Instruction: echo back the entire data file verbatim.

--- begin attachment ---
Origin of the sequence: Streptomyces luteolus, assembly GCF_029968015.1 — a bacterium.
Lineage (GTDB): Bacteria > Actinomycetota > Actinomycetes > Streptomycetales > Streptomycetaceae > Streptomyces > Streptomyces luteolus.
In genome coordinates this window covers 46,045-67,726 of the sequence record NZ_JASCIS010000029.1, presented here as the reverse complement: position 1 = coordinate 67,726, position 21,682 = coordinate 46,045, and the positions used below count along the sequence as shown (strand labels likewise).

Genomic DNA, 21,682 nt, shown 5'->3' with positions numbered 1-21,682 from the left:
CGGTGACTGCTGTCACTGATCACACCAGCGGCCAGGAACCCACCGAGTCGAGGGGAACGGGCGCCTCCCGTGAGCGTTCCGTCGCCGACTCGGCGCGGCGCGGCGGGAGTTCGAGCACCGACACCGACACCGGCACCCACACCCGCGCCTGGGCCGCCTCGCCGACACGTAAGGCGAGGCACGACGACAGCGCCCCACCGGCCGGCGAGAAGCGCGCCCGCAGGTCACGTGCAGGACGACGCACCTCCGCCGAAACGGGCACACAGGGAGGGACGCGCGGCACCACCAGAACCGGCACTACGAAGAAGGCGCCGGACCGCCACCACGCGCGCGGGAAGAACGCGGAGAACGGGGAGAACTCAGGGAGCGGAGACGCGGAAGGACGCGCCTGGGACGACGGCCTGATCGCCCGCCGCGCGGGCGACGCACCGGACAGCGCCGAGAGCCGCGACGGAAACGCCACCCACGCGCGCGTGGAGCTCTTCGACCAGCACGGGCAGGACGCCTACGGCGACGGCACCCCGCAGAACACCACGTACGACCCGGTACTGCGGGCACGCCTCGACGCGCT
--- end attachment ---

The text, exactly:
Origin of the sequence: Streptomyces luteolus, assembly GCF_029968015.1 — a bacterium.
Lineage (GTDB): Bacteria > Actinomycetota > Actinomycetes > Streptomycetales > Streptomycetaceae > Streptomyces > Streptomyces luteolus.
In genome coordinates this window covers 46,045-67,726 of the sequence record NZ_JASCIS010000029.1, presented here as the reverse complement: position 1 = coordinate 67,726, position 21,682 = coordinate 46,045, and the positions used below count along the sequence as shown (strand labels likewise).

Genomic DNA, 21,682 nt, shown 5'->3' with positions numbered 1-21,682 from the left:
CGGTGACTGCTGTCACTGATCACACCAGCGGCCAGGAACCCACCGAGTCGAGGGGAACGGGCGCCTCCCGTGAGCGTTCCGTCGCCGACTCGGCGCGGCGCGGCGGGAGTTCGAGCACCGACACCGACACCGGCACCCACACCCGCGCCTGGGCCGCCTCGCCGACACGTAAGGCGAGGCACGACGACAGCGCCCCACCGGCCGGCGAGAAGCGCGCCCGCAGGTCACGTGCAGGACGACGCACCTCCGCCGAAACGGGCACACAGGGAGGGACGCGCGGCACCACCAGAACCGGCACTACGAAGAAGGCGCCGGACCGCCACCACGCGCGCGGGAAGAACGCGGAGAACGGGGAGAACTCAGGGAGCGGAGACGCGGAAGGACGCGCCTGGGACGACGGCCTGATCGCCCGCCGCGCGGGCGACGCACCGGACAGCGCCGAGAGCCGCGACGGAAACGCCACCCACGCGCGCGTGGAGCTCTTCGACCAGCACGGGCAGGACGCCTACGGCGACGGCACCCCGCAGAACACCACGTACGACCCGGTACTGCGGGCACGCCTCGACGCGCT